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‘People Have Spoken’: Harvard Residential Advisors Vote Against Unionization

Weld Hall is one of Harvard's freshman dormitories. Residential advisors at Harvard voted against unionizing on Wednesday.
Weld Hall is one of Harvard's freshman dormitories. Residential advisors at Harvard voted against unionizing on Wednesday. By Ryan N. Gajarawala
By Aran Sonnad-Joshi and Sheerea X. Yu, Crimson Staff Writers

Both prospective units of the Harvard Union of Residential Advisors voted against unionization Wednesday, ending HURA’s year-long fight — including a two-months-long public campaign — to unionize Harvard’s residential tutors, proctors, and house aides.

Proctors and tutors voted 151-88 against unionization, and house aides, a separate prospective unit, voted 14-6 against the formation of the proposed Harvard Union of Residential Advisors. The failed unionization vote came despite high turnout, with 239 votes out of a possible 323 from proctors and tutors and 20 votes out of a possible 32 from house aides.

HURA had filed with the National Labor Relations Board on March 6, only a month and a half before their slated election dates.

For some residential advisers, the unionization process felt opaque, and they arrived at voting without a strong connection to the movement.

Alex Braslavsky, a tutor in Pforzheimer House, said that at the polls, she didn’t “feel informed” enough to vote. Braslavsky said she had neither met the organizers nor felt confident in “what the outcomes would be if we were to unionize.”

Still, she said, “I’m voting because it feels as though were I not to vote, I would still be voting.”

“I would still be supporting whatever the outcome would end up being, so I feel kind of responsible, and I feel I should be responsible to the situation, and I should vote,” she added.

Ivor K. Zimmerman ’23, a house aide in Kirkland House, said, “we just decided that it wasn’t necessarily in our best interest.”

“I think a lot of house aides felt that we were in a really tenuous position and shared a lot of the concerns that the proctors seemed to have,” he said.

Still, Zimmerman said he was “surprised to see the results.”

“I thought 100 percent it would pass,” he said, but “the last two weeks the vibe completely changed, which is sort of bizarre.”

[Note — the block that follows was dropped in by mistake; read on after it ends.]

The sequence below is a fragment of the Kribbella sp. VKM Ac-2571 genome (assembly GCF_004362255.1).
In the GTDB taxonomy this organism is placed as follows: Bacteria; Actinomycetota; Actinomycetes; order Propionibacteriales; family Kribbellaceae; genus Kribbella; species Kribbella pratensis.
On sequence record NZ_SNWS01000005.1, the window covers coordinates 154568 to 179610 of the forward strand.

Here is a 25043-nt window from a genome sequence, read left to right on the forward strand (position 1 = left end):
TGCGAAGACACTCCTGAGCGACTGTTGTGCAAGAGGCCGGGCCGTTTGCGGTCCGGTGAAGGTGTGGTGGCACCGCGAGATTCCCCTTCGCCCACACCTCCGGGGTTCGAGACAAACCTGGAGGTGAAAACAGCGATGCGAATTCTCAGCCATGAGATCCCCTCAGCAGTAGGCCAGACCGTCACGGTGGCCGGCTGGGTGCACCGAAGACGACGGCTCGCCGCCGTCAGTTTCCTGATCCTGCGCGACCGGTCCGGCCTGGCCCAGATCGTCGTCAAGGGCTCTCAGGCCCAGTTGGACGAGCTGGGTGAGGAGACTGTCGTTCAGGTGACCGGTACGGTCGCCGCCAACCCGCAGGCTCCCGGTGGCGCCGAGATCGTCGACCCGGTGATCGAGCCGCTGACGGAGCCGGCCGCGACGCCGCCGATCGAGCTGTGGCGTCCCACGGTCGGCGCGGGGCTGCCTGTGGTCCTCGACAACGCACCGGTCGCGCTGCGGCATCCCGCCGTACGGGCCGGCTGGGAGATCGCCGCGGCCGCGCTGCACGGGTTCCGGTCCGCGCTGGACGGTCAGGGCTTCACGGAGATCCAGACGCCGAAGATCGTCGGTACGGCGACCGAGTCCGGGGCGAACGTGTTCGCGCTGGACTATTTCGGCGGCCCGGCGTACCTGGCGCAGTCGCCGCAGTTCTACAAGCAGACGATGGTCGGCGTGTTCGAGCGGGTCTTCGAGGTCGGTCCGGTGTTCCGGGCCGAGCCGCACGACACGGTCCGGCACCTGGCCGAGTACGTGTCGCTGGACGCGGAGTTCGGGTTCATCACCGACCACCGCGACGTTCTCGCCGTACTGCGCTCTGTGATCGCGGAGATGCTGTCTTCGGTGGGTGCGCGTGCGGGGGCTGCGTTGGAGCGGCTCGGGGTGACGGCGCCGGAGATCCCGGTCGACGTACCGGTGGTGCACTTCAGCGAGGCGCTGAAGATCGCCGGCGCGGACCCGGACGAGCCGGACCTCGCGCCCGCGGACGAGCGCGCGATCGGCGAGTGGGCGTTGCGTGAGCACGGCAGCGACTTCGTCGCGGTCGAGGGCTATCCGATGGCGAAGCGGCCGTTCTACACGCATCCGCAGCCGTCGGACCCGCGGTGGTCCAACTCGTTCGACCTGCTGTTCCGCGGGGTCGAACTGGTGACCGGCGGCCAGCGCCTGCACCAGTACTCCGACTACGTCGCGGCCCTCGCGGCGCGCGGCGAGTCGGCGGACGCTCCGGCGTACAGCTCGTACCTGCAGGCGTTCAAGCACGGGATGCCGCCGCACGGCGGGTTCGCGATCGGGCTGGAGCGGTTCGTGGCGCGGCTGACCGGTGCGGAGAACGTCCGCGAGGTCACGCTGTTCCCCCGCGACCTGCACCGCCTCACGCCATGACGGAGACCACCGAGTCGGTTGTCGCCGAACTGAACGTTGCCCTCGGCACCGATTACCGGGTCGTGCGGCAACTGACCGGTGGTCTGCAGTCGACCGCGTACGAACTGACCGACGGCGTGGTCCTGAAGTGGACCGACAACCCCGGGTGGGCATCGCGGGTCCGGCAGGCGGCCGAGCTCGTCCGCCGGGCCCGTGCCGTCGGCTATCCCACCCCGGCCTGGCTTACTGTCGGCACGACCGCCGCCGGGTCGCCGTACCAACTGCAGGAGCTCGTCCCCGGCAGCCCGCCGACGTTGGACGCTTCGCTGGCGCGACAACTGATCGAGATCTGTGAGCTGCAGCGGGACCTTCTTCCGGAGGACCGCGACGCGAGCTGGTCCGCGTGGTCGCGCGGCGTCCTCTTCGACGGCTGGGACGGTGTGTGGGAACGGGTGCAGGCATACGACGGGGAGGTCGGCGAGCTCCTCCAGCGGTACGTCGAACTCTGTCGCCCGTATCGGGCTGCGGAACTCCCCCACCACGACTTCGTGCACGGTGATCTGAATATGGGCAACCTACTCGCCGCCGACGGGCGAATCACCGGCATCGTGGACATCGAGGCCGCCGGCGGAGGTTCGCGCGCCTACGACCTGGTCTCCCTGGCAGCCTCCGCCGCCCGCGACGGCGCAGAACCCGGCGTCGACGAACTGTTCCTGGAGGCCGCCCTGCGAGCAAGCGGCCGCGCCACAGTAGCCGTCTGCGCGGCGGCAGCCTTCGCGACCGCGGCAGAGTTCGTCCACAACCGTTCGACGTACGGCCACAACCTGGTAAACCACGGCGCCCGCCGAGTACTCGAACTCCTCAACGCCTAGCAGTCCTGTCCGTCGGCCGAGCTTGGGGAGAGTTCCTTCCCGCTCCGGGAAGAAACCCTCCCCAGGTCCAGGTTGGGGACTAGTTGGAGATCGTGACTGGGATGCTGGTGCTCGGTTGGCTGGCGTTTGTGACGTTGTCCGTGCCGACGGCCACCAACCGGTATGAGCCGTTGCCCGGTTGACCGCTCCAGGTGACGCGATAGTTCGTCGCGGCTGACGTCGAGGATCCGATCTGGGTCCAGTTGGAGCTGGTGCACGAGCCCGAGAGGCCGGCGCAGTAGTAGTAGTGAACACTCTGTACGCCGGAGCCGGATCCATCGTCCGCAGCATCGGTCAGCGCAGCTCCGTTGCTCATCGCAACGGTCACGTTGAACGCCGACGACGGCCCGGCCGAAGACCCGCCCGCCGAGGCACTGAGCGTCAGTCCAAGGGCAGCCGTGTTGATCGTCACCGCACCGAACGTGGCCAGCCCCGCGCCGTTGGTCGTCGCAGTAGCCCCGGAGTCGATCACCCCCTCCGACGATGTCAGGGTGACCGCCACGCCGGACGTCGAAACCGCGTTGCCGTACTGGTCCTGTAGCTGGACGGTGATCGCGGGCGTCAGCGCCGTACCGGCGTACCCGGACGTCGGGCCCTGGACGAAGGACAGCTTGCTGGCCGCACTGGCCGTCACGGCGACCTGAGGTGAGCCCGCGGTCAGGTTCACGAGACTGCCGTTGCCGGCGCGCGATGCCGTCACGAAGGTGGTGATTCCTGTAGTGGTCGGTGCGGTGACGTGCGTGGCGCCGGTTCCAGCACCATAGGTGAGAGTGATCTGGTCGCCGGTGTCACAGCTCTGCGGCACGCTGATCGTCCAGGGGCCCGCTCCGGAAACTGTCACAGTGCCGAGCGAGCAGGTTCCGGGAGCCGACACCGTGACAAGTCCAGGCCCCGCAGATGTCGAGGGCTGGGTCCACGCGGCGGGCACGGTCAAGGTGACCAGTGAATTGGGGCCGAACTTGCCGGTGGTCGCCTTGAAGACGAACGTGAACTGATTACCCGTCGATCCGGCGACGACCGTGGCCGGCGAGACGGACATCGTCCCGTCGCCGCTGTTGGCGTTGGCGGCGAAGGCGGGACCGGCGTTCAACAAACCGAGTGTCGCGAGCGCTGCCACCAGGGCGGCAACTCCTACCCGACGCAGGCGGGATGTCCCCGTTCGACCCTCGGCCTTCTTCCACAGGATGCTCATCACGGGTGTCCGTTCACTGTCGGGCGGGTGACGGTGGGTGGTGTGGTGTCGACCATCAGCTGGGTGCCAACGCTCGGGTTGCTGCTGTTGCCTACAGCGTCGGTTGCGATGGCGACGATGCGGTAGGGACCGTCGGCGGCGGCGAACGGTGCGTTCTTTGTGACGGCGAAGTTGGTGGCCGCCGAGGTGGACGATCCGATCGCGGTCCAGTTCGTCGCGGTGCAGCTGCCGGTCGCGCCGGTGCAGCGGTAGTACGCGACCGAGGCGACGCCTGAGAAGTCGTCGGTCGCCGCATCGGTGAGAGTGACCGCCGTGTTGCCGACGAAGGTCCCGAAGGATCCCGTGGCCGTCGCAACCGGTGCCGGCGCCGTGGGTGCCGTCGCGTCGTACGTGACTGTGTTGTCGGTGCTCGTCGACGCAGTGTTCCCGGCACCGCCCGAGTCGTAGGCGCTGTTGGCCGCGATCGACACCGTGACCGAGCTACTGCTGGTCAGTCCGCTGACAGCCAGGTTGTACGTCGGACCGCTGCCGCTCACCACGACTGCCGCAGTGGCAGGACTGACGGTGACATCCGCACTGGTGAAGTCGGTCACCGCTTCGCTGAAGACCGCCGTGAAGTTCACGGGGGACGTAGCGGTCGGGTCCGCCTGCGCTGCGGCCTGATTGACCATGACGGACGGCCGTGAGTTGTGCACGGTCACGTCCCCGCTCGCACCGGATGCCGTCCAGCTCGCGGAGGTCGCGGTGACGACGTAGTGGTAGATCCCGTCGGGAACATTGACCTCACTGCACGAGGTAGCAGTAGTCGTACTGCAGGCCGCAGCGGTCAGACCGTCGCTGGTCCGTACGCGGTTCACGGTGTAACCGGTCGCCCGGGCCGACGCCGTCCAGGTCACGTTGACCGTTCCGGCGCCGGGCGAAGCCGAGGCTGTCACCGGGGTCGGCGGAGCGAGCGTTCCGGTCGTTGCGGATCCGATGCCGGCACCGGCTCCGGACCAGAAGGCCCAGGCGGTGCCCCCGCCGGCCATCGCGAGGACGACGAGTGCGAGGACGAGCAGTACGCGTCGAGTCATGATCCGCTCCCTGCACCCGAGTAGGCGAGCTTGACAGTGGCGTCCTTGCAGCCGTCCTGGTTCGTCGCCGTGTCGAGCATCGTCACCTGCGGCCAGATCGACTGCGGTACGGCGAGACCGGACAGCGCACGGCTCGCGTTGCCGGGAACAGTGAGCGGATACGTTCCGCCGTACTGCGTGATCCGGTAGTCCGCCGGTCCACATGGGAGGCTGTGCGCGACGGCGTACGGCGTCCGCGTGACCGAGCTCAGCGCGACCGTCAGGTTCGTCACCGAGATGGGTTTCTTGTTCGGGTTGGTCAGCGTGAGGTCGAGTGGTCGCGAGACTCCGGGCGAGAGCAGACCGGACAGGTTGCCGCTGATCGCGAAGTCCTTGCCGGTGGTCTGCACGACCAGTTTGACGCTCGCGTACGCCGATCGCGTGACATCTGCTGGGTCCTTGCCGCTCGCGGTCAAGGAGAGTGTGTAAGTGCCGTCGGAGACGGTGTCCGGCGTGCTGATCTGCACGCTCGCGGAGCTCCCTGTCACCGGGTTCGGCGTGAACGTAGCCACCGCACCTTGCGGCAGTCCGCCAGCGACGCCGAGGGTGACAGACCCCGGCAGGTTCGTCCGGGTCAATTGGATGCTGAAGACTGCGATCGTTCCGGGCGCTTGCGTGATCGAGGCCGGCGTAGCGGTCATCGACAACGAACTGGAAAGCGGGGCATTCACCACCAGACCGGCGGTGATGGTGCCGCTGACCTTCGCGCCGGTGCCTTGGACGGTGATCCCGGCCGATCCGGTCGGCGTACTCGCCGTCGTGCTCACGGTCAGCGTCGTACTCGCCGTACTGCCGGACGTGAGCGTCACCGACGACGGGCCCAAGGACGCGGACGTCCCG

In the weeks leading up to the election, HURA suffered internal fractures as allegations emerged of poor communication by union leadership and disconnect between proctors and tutors.

At the same time, HURA alleged that College administrators had engaged in union-busting tactics in an effort to combat their unionization efforts, citing “captive audience meetings” and anti-union messaging through emails to tutors, proctors, and house aides.

Anti-union posters then began to pop up around campus — particularly in undergraduate Houses and dormitories. According to the posters, they were “paid and supported by a coalition of proctors” and urged residential advisors to vote “no” on HURA.

An email account called “concernedproctorsandtutors@protonmail.com” also began blasting messages to large lists of Harvard students and affiliates, outlining specific concerns that the group had with the unionization effort and HURA itself.

Zimmerman said the anti-union messaging “introduced some doubt as to whether their co-workers actually wanted them.”

“I think a lot of people were gonna vote yes, because they wanted to express solidarity with their co-workers,” he said.

Harvard College Dean of Students Thomas Dunne wrote in an emailed statement to The Crimson that “through this process, important issues were raised, and we look forward to working collaboratively with all members of the tutor, proctor, and house aide cohorts to strengthen our residential community.”

Abhishek Raman, a Lionel Hall proctor, said, “People have spoken.”

“I think now is the time to get back to the business of serving our students, which is what our role entails,” Raman added.

Though HURA’s unionization effort was not successful, Zimmerman said “it will ultimately be a good thing if the University realizes that it needs to do these things and fix these problems that the union was addressing.”

“If they don’t, I anticipate there’ll be another unionization effort, maybe even next year,” he said.

—Staff writer Aran Sonnad-Joshi can be reached at aran.sonnad-joshi@thecrimson.com. Follow him on X @asonnadjoshi.

—Staff writer Sheerea X. Yu can be reached at sheerea.yu@thecrimson.com. Follow her on X @_shuhree_.

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